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featured poets & artists


joshua michael stewart

joshua michael stewart is originally from sandusky, ohio, but has lived in western massachusetts for the past 14 years. his poems have been published in rattle, sanskrit, booglit, the south boston literary gazette, maelstrom and soon in wavelength and the unknown writer. www.authorsden.com/joshuamichaelstewart


Marriage and identity

Lying in bed next to each other in separate
rooms, judging the distance in years.

Two paper dolls with attaching hands
desperately wishing to tear away.

Petrified in the dark, wary of ripping
off our own arms.



after Charles Simic

Like the homeless man that bums
for quarters in front of the drugstore

its middle tooth is missing,
lost while prying off a bottle cap.

I don't think it's ever killed anyone,
but since it was replaced by inherited

silverware, and demoted to digging out
pebbles lodged in the tread of sneakers

I've waken in the night to diabolical
muttering coming from the junk drawer.


The lost painting of norman rockwell: american made, 1944

The old woman fox-trotting around the town fountain in the nude. Her white pubic hair mistaken for Walt Whitman. The policeman blowing a silver whistle. The mime-face crowd filling white space. Standing among them a middle-aged man, smoking a pipe. The two Cavalier King Charles Spaniels fucking at his feet.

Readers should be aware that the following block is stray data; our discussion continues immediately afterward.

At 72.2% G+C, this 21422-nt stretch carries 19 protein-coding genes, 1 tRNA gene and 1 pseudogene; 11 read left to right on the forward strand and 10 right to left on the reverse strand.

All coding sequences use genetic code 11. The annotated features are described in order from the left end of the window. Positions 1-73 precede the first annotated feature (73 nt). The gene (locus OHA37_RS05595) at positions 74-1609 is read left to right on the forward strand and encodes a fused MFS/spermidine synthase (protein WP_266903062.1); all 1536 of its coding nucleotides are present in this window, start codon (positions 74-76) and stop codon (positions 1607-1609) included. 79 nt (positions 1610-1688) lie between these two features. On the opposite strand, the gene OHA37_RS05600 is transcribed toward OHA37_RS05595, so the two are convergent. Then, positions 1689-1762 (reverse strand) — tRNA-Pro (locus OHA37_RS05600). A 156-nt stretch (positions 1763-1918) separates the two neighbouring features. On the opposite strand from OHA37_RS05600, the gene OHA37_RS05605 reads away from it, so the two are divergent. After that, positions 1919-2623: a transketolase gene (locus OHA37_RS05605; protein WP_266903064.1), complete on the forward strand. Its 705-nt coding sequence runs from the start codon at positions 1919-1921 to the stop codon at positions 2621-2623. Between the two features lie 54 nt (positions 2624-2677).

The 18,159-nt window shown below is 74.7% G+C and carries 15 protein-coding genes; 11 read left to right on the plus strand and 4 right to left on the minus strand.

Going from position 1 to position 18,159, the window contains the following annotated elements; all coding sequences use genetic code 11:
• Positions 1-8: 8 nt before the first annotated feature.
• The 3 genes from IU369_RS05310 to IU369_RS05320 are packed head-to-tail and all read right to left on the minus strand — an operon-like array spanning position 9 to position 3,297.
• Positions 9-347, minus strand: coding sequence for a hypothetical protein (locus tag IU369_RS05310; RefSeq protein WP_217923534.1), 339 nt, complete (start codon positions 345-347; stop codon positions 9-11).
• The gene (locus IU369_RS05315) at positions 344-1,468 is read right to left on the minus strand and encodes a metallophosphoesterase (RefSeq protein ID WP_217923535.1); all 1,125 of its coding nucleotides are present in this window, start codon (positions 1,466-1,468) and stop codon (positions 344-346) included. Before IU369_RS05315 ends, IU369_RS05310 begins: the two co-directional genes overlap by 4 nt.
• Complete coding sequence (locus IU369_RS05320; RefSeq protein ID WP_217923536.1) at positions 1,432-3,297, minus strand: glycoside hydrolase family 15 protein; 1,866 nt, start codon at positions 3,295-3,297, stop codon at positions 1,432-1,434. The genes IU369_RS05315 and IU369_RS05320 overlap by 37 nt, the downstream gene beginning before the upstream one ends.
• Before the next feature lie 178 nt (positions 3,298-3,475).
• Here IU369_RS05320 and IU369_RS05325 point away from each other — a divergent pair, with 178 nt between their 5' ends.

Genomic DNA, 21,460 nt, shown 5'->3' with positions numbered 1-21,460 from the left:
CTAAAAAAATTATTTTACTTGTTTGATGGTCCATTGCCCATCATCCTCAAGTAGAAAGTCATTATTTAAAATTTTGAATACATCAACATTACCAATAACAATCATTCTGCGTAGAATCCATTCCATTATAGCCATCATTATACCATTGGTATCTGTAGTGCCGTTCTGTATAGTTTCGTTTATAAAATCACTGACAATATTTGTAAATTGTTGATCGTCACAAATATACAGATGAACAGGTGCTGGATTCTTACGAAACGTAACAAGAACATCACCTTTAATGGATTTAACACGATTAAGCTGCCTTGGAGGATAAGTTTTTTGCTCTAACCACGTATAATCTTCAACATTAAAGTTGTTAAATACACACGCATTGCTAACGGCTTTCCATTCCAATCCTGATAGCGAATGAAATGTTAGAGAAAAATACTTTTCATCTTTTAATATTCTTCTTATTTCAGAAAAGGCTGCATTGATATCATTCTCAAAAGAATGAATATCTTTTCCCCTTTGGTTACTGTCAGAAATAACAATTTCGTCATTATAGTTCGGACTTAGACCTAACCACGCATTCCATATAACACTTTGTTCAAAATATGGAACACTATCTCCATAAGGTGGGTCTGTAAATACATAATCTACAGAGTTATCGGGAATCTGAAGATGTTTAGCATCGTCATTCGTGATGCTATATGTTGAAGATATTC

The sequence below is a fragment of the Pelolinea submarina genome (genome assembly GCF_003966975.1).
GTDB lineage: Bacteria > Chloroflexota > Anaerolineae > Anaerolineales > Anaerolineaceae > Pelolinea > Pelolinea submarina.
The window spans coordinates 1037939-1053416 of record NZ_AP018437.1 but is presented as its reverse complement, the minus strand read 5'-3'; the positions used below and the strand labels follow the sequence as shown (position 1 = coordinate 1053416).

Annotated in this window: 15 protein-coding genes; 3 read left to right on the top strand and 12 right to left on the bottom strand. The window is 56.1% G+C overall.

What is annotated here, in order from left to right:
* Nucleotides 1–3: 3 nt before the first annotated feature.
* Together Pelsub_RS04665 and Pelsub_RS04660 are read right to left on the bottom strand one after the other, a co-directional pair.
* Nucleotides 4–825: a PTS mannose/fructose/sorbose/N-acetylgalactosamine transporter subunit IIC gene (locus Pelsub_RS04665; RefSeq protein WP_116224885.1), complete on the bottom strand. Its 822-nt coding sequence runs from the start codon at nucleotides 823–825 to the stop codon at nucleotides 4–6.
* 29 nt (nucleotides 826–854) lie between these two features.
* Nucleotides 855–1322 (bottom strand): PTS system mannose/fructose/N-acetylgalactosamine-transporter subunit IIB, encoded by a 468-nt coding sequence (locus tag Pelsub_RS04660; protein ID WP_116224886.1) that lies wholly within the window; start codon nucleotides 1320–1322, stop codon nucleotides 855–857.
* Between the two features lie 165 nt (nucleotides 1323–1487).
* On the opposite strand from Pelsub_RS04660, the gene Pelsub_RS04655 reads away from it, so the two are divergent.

pumpkins rot
on the front porch and forest
expose their innards

her breasts beautiful
the coroner's hands shake

old couple lie in bed
snow falls outside their window
the ticking of a clock

broken glass in kitchen sink
a woman crying in her soapy hands

clouds sludge over fields
a man crossing an icy stream
carrying his dead son

fishing vessels grow, the sun drowns
tired-eyed women on shore sigh

moon pours milk in lake
as our naked bodies
tangle and weave

peasants dance and pray for rain
fields along the road reek of urine

you're in a wild west flick
you've a horse named roxy
a gal called bullet

you're shot dead
even before the lights dim


The great entertainer

The movie theater's dark.
Except for the old man
slouching in the back row,
we have the place to ourselves.

You lean over, nibble
my ear and kiss my neck.
I slide my hand under
your blouse, over your bra.

On screen a bag lady's
eaten alive by a horde of rats.
I'm halfway down your jeans.
The old man's snoring.

Across town two kids throw
a sack of kittens down the sewer,
hop on their shiny bicycles,
and race to the ice cream shop.

In town square a faceless man ties
a noose for another faceless man.
The horse is slapped on the ass.
Death kicks at the air, sticks out its tongue.

If the crowd throw roses
Death will go home to a hot meal.
If they throw down their firstborn:
an encore, and night of cold leftovers.

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